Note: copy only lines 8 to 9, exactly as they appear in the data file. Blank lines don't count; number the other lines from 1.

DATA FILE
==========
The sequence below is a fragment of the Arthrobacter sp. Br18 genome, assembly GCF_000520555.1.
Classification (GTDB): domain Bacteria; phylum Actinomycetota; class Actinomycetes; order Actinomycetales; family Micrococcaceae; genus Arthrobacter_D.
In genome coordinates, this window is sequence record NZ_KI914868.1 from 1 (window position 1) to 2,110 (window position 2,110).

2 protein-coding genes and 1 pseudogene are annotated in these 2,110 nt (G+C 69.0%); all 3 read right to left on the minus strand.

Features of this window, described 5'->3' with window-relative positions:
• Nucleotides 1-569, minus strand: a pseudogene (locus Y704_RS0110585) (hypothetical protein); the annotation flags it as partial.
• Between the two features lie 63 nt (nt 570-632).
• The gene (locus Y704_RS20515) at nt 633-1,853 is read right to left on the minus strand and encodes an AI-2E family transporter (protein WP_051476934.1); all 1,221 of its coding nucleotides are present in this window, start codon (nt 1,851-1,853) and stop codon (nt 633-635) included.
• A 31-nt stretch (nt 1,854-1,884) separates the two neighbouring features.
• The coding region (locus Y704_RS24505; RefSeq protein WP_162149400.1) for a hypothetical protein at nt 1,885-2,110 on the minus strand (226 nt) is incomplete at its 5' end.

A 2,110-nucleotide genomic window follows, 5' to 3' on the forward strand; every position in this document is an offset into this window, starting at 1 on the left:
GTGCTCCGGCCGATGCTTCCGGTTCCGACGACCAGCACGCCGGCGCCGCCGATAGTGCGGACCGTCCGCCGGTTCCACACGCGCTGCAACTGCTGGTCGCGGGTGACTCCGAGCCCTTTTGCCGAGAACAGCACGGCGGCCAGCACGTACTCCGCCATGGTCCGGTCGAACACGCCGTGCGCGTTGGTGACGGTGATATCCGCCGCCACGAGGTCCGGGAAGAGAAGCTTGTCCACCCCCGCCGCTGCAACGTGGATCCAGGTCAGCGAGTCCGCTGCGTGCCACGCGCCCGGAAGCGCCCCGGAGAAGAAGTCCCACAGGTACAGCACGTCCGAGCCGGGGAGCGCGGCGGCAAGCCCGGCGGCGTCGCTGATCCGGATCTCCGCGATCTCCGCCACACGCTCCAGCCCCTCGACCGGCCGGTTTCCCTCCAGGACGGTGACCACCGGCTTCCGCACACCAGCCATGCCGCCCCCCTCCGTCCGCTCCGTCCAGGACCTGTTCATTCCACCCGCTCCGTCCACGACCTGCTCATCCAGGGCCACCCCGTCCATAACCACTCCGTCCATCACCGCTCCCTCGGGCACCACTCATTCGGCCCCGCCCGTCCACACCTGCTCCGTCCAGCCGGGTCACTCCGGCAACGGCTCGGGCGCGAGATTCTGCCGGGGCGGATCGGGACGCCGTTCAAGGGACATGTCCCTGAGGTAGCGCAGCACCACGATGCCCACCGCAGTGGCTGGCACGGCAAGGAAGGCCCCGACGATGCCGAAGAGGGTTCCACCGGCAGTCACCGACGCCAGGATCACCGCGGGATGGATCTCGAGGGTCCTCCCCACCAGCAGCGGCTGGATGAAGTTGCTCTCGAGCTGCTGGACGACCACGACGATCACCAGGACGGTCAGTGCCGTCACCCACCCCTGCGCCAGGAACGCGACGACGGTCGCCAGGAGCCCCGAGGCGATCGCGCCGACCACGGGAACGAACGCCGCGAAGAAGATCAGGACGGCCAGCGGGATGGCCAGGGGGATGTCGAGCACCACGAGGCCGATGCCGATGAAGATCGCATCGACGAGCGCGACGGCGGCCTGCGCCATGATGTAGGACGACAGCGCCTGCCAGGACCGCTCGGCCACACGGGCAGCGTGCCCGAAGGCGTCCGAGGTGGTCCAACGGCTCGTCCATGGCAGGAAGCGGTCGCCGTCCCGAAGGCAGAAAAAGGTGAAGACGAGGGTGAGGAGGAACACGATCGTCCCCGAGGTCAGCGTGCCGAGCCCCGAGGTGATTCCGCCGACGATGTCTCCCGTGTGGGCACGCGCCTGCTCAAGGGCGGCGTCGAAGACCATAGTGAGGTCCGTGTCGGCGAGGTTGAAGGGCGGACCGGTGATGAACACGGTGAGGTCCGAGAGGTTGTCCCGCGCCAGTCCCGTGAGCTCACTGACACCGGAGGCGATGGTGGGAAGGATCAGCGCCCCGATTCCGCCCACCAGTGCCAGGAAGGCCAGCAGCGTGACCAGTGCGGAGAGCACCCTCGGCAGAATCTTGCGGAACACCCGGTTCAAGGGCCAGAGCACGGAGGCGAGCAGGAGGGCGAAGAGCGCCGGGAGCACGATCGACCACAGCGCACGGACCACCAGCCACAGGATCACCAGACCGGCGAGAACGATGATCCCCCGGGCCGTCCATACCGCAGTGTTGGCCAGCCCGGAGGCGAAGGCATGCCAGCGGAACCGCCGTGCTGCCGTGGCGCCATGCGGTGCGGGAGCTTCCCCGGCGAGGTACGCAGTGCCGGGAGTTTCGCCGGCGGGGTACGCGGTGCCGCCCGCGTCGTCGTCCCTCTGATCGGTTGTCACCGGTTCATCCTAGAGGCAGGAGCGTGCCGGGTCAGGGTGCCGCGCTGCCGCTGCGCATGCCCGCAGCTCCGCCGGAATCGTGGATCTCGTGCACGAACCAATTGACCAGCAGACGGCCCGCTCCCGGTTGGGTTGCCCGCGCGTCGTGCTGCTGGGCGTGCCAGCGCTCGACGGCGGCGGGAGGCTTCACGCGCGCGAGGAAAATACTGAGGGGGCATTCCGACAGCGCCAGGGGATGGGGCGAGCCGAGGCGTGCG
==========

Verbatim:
• The gene (locus Y704_RS20515) at nt 633-1,853 is read right to left on the minus strand and encodes an AI-2E family transporter (protein WP_051476934.1); all 1,221 of its coding nucleotides are present in this window, start codon (nt 1,851-1,853) and stop codon (nt 633-635) included.
• A 31-nt stretch (nt 1,854-1,884) separates the two neighbouring features.